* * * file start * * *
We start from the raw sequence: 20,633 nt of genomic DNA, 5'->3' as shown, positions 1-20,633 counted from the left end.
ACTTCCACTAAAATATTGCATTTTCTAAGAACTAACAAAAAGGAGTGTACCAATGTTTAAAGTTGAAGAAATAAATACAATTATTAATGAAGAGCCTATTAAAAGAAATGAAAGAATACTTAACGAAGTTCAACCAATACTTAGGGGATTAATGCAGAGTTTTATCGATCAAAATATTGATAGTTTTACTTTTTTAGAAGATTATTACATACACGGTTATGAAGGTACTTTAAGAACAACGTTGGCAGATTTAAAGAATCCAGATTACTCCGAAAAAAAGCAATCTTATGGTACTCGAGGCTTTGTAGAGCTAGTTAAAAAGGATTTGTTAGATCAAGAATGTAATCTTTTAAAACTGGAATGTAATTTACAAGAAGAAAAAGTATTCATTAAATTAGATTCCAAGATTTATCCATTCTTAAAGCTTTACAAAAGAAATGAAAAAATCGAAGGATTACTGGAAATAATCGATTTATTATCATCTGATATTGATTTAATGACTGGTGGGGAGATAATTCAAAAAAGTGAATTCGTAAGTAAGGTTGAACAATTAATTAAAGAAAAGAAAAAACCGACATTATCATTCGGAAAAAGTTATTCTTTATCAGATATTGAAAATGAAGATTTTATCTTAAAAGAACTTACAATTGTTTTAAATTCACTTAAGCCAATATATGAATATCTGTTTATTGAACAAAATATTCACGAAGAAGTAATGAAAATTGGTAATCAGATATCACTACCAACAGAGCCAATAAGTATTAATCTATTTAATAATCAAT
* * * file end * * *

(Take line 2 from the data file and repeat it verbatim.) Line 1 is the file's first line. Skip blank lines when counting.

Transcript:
ACTTCCACTAAAATATTGCATTTTCTAAGAACTAACAAAAAGGAGTGTACCAATGTTTAAAGTTGAAGAAATAAATACAATTATTAATGAAGAGCCTATTAAAAGAAATGAAAGAATACTTAACGAAGTTCAACCAATACTTAGGGGATTAATGCAGAGTTTTATCGATCAAAATATTGATAGTTTTACTTTTTTAGAAGATTATTACATACACGGTTATGAAGGTACTTTAAGAACAACGTTGGCAGATTTAAAGAATCCAGATTACTCCGAAAAAAAGCAATCTTATGGTACTCGAGGCTTTGTAGAGCTAGTTAAAAAGGATTTGTTAGATCAAGAATGTAATCTTTTAAAACTGGAATGTAATTTACAAGAAGAAAAAGTATTCATTAAATTAGATTCCAAGATTTATCCATTCTTAAAGCTTTACAAAAGAAATGAAAAAATCGAAGGATTACTGGAAATAATCGATTTATTATCATCTGATATTGATTTAATGACTGGTGGGGAGATAATTCAAAAAAGTGAATTCGTAAGTAAGGTTGAACAATTAATTAAAGAAAAGAAAAAACCGACATTATCATTCGGAAAAAGTTATTCTTTATCAGATATTGAAAATGAAGATTTTATCTTAAAAGAACTTACAATTGTTTTAAATTCACTTAAGCCAATATATGAATATCTGTTTATTGAACAAAATATTCACGAAGAAGTAATGAAAATTGGTAATCAGATATCACTACCAACAGAGCCAATAAGTATTAATCTATTTAATAATCAAT